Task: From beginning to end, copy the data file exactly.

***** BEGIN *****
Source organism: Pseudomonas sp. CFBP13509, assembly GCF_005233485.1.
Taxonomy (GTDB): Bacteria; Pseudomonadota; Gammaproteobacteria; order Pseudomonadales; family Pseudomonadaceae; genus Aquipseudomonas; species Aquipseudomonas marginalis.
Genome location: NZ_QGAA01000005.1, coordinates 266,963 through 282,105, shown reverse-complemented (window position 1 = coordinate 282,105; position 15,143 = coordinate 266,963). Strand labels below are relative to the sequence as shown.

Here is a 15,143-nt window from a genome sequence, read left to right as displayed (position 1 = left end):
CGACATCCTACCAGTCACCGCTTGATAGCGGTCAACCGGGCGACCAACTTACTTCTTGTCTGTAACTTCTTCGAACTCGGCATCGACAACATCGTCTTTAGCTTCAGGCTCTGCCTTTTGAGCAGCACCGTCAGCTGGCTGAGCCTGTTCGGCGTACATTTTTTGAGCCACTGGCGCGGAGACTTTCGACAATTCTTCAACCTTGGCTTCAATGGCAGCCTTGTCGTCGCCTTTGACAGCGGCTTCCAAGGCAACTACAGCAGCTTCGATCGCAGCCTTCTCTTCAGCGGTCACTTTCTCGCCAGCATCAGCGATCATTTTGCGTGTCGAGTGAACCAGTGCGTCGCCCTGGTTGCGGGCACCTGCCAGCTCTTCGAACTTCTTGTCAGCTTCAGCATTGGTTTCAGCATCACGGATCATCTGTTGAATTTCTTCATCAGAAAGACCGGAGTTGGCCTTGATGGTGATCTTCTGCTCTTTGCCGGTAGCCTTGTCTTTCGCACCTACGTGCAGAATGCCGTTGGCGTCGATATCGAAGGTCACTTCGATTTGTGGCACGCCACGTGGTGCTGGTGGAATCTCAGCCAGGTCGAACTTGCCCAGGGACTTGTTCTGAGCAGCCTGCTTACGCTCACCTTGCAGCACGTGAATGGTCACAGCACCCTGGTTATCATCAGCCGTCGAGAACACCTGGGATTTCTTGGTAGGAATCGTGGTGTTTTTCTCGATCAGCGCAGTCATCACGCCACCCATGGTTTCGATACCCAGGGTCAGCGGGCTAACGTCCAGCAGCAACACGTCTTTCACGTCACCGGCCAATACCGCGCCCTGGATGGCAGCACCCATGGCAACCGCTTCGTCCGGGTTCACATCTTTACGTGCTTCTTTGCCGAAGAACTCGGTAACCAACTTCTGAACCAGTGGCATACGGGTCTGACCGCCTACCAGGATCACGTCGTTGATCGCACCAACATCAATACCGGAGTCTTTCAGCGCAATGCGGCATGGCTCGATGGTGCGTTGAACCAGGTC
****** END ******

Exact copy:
Source organism: Pseudomonas sp. CFBP13509, assembly GCF_005233485.1.
Taxonomy (GTDB): Bacteria; Pseudomonadota; Gammaproteobacteria; order Pseudomonadales; family Pseudomonadaceae; genus Aquipseudomonas; species Aquipseudomonas marginalis.
Genome location: NZ_QGAA01000005.1, coordinates 266,963 through 282,105, shown reverse-complemented (window position 1 = coordinate 282,105; position 15,143 = coordinate 266,963). Strand labels below are relative to the sequence as shown.

Here is a 15,143-nt window from a genome sequence, read left to right as displayed (position 1 = left end):
CGACATCCTACCAGTCACCGCTTGATAGCGGTCAACCGGGCGACCAACTTACTTCTTGTCTGTAACTTCTTCGAACTCGGCATCGACAACATCGTCTTTAGCTTCAGGCTCTGCCTTTTGAGCAGCACCGTCAGCTGGCTGAGCCTGTTCGGCGTACATTTTTTGAGCCACTGGCGCGGAGACTTTCGACAATTCTTCAACCTTGGCTTCAATGGCAGCCTTGTCGTCGCCTTTGACAGCGGCTTCCAAGGCAACTACAGCAGCTTCGATCGCAGCCTTCTCTTCAGCGGTCACTTTCTCGCCAGCATCAGCGATCATTTTGCGTGTCGAGTGAACCAGTGCGTCGCCCTGGTTGCGGGCACCTGCCAGCTCTTCGAACTTCTTGTCAGCTTCAGCATTGGTTTCAGCATCACGGATCATCTGTTGAATTTCTTCATCAGAAAGACCGGAGTTGGCCTTGATGGTGATCTTCTGCTCTTTGCCGGTAGCCTTGTCTTTCGCACCTACGTGCAGAATGCCGTTGGCGTCGATATCGAAGGTCACTTCGATTTGTGGCACGCCACGTGGTGCTGGTGGAATCTCAGCCAGGTCGAACTTGCCCAGGGACTTGTTCTGAGCAGCCTGCTTACGCTCACCTTGCAGCACGTGAATGGTCACAGCACCCTGGTTATCATCAGCCGTCGAGAACACCTGGGATTTCTTGGTAGGAATCGTGGTGTTTTTCTCGATCAGCGCAGTCATCACGCCACCCATGGTTTCGATACCCAGGGTCAGCGGGCTAACGTCCAGCAGCAACACGTCTTTCACGTCACCGGCCAATACCGCGCCCTGGATGGCAGCACCCATGGCAACCGCTTCGTCCGGGTTCACATCTTTACGTGCTTCTTTGCCGAAGAACTCGGTAACCAACTTCTGAACCAGTGGCATACGGGTCTGACCGCCTACCAGGATCACGTCGTTGATCGCACCAACATCAATACCGGAGTCTTTCAGCGCAATGCGGCATGGCTCGATGGTGCGTTGAACCAGGTC